Take a look at some of the biggest movers in the premarket:
McDonald’s (MCD) – The restaurant chain reported quarterly profit of 66 cents per share, shy of the 74 cents a share consensus estimate. Revenue came in above Wall Street projections. Comparable-restaurant sales were down 23.9% globally, slightly wider than the 22.8% consensus estimate. U.S. comparable sales were better than expected, however, falling 8.7% compared to a consensus estimate of a 10.6% decline. McDonald’s also saw comparable sales improve sequentially through the three months of the quarter.
3M (MMM) – The maker of consumer, industrial and health-care products reported quarterly earnings of $1.78 per share, 2 cents a share below estimates. Revenue was also shy of forecasts. The company said results were significantly impacted by the Covid-19 pandemic.
Raytheon Technologies (RTN) – The defense contractor earned a second-quarter profit of 40 cents per share, well above the 12 cents a share consensus estimate. Revenue also beat analysts’ projections. Raytheon said its performance was impacted by challenges in commercial aerospace.
Pfizer (PFE) – The drugmaker beat estimates by 12 cents a share, with quarterly earnings of 78 cents per share. Revenue also beat estimates. Separately, Pfizer and partner BioNTech (BNTX) launched a late state study of their COVID-19 vaccine candidate. If the study is successful, the vaccine could be submitted for Food and Drug Administration approval as early as October.
Polaris (PII) – The recreational vehicle maker reported quarterly earnings of $1.30 per share, more than double the consensus estimate of 63 cents a share. Revenue also came in above forecasts, propelled by a 57% increase in North American retail sales.
DR Horton (DHI) – The home builder saw quarterly profit come in 42 cents a share above estimates at $1.72 per share. Revenue also came in above Wall Street forecasts, helped by what it called “increased buyer urgency” due to low mortgage rates and limited supply.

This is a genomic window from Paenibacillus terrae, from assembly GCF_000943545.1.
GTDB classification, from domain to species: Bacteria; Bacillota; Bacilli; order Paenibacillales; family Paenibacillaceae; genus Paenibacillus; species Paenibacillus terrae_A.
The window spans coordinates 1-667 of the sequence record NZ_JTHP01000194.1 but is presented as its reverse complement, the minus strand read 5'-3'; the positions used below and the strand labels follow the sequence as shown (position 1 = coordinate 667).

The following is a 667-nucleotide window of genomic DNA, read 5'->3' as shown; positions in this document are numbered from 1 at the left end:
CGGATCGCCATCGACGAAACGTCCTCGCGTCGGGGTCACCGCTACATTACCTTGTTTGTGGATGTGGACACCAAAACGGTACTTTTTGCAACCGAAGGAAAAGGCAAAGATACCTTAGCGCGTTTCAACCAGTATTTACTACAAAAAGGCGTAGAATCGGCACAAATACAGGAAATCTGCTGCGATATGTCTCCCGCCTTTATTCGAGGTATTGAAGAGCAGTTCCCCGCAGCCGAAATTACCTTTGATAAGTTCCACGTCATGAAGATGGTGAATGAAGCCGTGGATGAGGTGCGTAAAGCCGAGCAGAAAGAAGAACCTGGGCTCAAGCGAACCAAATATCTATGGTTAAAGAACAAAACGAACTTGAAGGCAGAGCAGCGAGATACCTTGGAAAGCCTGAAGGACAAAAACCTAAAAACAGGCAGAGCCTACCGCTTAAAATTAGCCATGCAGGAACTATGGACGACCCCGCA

Harley-Davidson (HOG) – The motorcycle maker posted an unexpected loss of 60 cents per share, compared to expectations of a 4 cents per share profit. Revenue was well below analysts’ forecasts as well as the pandemic hurt sales.
LabCorp (LH) – The medical lab operator earned $2.57 per share for its latest quarter, well above the $1.00 a share consensus estimate. Revenue was also above forecasts, amid a surge in Covid-19 test volume. LabCorp is continuing to withhold any 2020 guidance due to uncertainties surrounding the pandemic.
Sherwin-Williams (SHW) – The paint and coatings maker earned $7.10 per share for its second quarter, above the consensus estimate of $5.85 a share. Revenue was slightly above forecasts. While some of the company’s markets were impacted by the pandemic, it did see an increase in do-it-yourself-related paint sales as consumers stayed at home due to Covid-19.
Intel (INTC) – Intel said Murthy Renduchintala, its chief engineering officer, was leaving the chipmaker, just a few days after Intel announced delays in its next-generation 7-nanometer chip. He’ll depart the company on Aug. 3, after having joined Intel in 2015 from rival chipmaker Qualcomm (QCOM).
Quest Diagnostics (DGX) – Quest said Covid-19 testing volume had surged, impacting test turnaround times. The medical lab operator said average result times are now two days for top priority patients and seven days for all others, adding that suppliers are doing all they can to provide sufficient quantities of chemical reagents and testing platforms.
Bausch Health (BHC) – In a Securities and Exchange Commission filing, Glenview Capital Management disclosed a 5.9% stake in the health products maker, and said it intended to put forth proposals regarding Bausch’s operations and strategy.
Tesla (TSLA) – Tesla was downgraded to “underperform” from “market perform” at Bernstein in a valuation call. The firm’s price target for the automaker’s stock remains at $900 per share, compared to yesterday’s close of $1,539.60.
Garmin (GRMN) – Garmin said its systems should be restored within the next few days, following a cyberattack that took those systems down last week. It was widely reported that the fitness and GPS device maker was the victim of a ransomware attack, but Garmin did not acknowledge a demand for or a payment of ransom.